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In the backend I am currently working on I have a servlet (call it S) and a WebSocket endpoint (call it E). S needs to communicate with E, yet, as of now, any WebSocket client may connect to E.

My question is: how should I name the URI of E and how can I enforce that only S is allowed to communicate with E (if that is possible in the first place).

(I am interested in any answer, approximated or exact.)

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While I agree with the previous answer that naming should not be considered a strong security control, I would suggest that you avoid naming things in an overtly obvious manner (i.e. "ThisServerHostsMyCrownJewels.company.local" :) )

In terms of how to allow only 'S' to talk to 'E', that is a technical question for which a lot more detailed information on what platforms, versions, etc. are in use. The short answer is it could be done via traditional firewalling, or using IPTables or configurations in the WebSocket server, or perhaps more preferably a combination of two or more of these.

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    This can make debugging a hell of a lot harder, especially if the documentation is incomplete. You have to weigh the security benefits of using "obscure" names to against the convenience of using self-explanatory names. – MechMK1 Dec 2 '19 at 13:24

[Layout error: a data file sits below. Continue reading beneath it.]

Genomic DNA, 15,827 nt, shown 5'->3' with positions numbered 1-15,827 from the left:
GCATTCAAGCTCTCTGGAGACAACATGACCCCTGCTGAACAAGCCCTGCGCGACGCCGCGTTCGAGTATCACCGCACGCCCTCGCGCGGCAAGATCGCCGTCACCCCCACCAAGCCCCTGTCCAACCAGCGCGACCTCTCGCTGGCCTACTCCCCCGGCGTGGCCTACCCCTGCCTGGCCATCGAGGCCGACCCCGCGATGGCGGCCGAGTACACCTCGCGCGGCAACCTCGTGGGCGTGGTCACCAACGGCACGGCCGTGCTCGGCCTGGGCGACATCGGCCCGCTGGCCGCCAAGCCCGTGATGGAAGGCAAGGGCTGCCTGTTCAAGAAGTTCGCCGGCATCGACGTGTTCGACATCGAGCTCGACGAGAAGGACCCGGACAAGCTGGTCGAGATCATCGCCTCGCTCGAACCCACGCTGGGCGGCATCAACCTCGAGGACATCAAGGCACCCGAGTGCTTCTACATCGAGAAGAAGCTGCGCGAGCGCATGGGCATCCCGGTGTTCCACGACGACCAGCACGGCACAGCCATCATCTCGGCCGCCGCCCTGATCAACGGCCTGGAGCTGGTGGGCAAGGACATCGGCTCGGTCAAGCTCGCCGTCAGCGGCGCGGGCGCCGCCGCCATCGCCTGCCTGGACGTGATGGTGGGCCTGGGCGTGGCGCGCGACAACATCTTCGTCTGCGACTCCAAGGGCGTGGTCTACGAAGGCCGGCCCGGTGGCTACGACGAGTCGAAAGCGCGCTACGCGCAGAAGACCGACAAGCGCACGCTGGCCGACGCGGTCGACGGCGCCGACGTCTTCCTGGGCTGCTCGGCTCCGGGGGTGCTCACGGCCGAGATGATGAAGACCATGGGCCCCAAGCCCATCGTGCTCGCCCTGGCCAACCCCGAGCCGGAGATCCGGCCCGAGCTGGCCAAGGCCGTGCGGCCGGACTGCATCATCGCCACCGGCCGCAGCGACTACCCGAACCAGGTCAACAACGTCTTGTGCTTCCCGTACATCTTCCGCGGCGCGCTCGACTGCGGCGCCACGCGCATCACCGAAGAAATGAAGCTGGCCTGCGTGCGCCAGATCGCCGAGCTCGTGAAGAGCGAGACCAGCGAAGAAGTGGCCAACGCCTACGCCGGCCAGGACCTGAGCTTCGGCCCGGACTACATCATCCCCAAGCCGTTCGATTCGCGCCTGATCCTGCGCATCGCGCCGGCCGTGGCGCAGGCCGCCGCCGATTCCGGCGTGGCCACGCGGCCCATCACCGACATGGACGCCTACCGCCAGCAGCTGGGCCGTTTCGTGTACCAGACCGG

• I am not sure which portion you are suggesting would make debugging harder, but it is typically best practice to do debugging on Dev or QA systems, not production. – Sean E. M. Dec 2 '19 at 13:28
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    Yes, you should obviously debug in dev or staging, but imagine the situation of a new sysadmin, having to get used to hundreds of abbreviations, because to them, they're just as obscure as to the attacker. This directly translates to costs to the company, as it takes a new hire much longer to understand a complex system. – MechMK1 Dec 2 '19 at 13:30
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    Self-documenting code -> Infrastructure as code -> self-documenting infrastructure – schroeder Dec 2 '19 at 13:38
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Naming should have nothing to do with security, as security by obscurity should not be your goal. Instead you should find a way to authenticate the user (using a passphrase, a challenge...)

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